Romeo and Juliet, Act I Literary Term Examples

Use of the word choler (meaning angry) and collar (a hangman’s noose) at the same time. Pun
Romeo alludes to the mythological goddess Diana when he describes Rosaline’s intelligence. “She hath Diana’s wit…” (I.1.202) Allusion
“O brawling love! O loving hate!…O heavy lightness! Serious vanity!” (I.1.169-171) oxymoron
“I will make thee think thy swan a crow” (I.2.87). Benvolio tells Romeo if he looks at other beautiful girls, Rosaline will seem ugly. metaphor
The Capulet servant invites the enemies of Capulets (Romeo and Benvolio) to Capulet’s party. dramatic irony
A fanciful comparison developed at great length. extended metaphor
A figure of speech in which apparently contradictory terms appear in conjunction. oxymoron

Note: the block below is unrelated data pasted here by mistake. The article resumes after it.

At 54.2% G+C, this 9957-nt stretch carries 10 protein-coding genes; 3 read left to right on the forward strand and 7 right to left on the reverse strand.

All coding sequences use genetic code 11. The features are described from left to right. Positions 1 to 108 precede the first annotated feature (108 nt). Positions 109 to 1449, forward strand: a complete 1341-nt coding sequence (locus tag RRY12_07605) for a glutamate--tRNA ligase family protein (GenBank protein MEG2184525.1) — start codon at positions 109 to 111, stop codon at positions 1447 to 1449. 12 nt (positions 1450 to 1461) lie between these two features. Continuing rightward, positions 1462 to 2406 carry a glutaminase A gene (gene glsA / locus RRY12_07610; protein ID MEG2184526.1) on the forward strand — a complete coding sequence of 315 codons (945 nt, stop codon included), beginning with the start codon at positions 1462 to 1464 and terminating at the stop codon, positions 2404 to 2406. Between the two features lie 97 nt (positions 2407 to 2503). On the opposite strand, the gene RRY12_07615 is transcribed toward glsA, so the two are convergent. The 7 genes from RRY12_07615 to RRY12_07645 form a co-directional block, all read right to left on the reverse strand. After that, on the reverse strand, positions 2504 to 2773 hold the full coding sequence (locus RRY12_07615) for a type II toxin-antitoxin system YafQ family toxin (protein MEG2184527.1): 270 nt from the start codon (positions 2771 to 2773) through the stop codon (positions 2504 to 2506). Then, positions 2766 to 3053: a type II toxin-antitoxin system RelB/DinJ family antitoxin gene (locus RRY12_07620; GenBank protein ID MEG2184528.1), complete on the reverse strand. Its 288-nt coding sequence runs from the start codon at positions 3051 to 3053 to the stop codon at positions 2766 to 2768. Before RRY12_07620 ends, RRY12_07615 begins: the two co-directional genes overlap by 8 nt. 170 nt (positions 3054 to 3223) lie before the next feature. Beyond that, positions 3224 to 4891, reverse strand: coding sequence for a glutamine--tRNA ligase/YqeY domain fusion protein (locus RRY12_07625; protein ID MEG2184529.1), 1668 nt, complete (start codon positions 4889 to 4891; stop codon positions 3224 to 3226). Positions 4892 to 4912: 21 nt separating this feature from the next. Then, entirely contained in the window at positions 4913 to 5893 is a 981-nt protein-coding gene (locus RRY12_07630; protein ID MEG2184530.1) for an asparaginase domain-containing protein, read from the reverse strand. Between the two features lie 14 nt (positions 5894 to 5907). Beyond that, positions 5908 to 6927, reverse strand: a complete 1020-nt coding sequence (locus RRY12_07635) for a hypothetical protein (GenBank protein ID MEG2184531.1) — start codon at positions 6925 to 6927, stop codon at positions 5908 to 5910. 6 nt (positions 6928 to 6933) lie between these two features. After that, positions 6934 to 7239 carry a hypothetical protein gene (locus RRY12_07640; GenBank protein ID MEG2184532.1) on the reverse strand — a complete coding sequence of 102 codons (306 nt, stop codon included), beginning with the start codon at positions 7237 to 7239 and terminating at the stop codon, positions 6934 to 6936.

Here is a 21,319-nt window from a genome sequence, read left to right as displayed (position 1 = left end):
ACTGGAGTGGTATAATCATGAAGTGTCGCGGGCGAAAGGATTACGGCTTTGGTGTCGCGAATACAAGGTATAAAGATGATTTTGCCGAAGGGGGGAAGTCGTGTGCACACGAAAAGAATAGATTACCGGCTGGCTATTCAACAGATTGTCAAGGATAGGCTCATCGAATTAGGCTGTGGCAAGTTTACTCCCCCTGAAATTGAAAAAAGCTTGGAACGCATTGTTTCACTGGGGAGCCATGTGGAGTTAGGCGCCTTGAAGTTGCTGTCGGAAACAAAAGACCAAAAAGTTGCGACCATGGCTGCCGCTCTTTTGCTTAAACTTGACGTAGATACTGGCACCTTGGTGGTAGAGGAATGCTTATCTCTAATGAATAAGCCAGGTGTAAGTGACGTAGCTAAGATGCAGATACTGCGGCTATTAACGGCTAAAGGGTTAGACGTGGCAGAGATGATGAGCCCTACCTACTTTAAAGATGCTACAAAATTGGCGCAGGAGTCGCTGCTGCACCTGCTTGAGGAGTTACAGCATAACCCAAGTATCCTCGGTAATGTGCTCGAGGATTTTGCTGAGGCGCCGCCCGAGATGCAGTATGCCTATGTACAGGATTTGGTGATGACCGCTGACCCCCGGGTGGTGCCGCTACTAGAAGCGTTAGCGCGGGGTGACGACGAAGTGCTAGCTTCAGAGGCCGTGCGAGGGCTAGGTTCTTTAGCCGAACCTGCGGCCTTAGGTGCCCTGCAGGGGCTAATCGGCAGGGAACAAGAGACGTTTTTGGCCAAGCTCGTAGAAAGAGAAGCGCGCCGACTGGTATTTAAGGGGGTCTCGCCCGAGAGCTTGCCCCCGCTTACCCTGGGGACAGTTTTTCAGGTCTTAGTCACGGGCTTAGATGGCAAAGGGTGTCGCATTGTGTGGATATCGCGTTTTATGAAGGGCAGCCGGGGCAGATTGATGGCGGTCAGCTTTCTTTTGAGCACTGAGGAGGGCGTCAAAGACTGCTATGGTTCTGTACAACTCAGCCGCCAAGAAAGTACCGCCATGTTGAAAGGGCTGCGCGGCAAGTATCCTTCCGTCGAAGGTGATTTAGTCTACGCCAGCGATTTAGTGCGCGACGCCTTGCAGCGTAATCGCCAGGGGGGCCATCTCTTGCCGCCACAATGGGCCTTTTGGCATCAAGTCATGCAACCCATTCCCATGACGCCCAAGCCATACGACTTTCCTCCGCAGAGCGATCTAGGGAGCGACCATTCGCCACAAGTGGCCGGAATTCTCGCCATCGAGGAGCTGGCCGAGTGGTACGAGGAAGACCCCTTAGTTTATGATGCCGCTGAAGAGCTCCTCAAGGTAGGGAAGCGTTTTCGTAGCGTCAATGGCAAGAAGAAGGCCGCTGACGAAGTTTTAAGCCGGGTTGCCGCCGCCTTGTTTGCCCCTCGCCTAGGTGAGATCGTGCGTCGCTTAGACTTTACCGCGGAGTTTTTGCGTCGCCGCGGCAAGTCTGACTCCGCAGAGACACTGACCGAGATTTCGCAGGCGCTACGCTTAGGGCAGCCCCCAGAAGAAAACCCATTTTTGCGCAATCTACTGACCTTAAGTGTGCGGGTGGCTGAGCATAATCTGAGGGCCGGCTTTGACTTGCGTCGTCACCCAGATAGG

a play on words pun
an indirect reference to a well-known person, place, thing or other literary work. allusion
short, contradictory phrases; a figure of speech that combines contradictory terms. oxymoron
statements that are seemingly contradictory but yet contain some truth paradox
when the author hints about something that will happen foreshadowing
Soles/soul: “you have dancing shoes with/ nimble soles; I have a soul of lead…” (I.4.15-16). Romeo explains to Mercutio that he is too sad to dance. pun
“I fear…some consequence, yet hanging in the stars/shall bitterly begin his fearful date with this night’s revel…(ending in) ultimately death” (I.4.106-111). This is Romeo who thinks someone will die. foreshadowing
“My only love, sprung from my only hate! Too early seen unknown, and known to late! (I.5.136-137). Juliet discovers that she has fallen in love with a member of an enemy family. paradox

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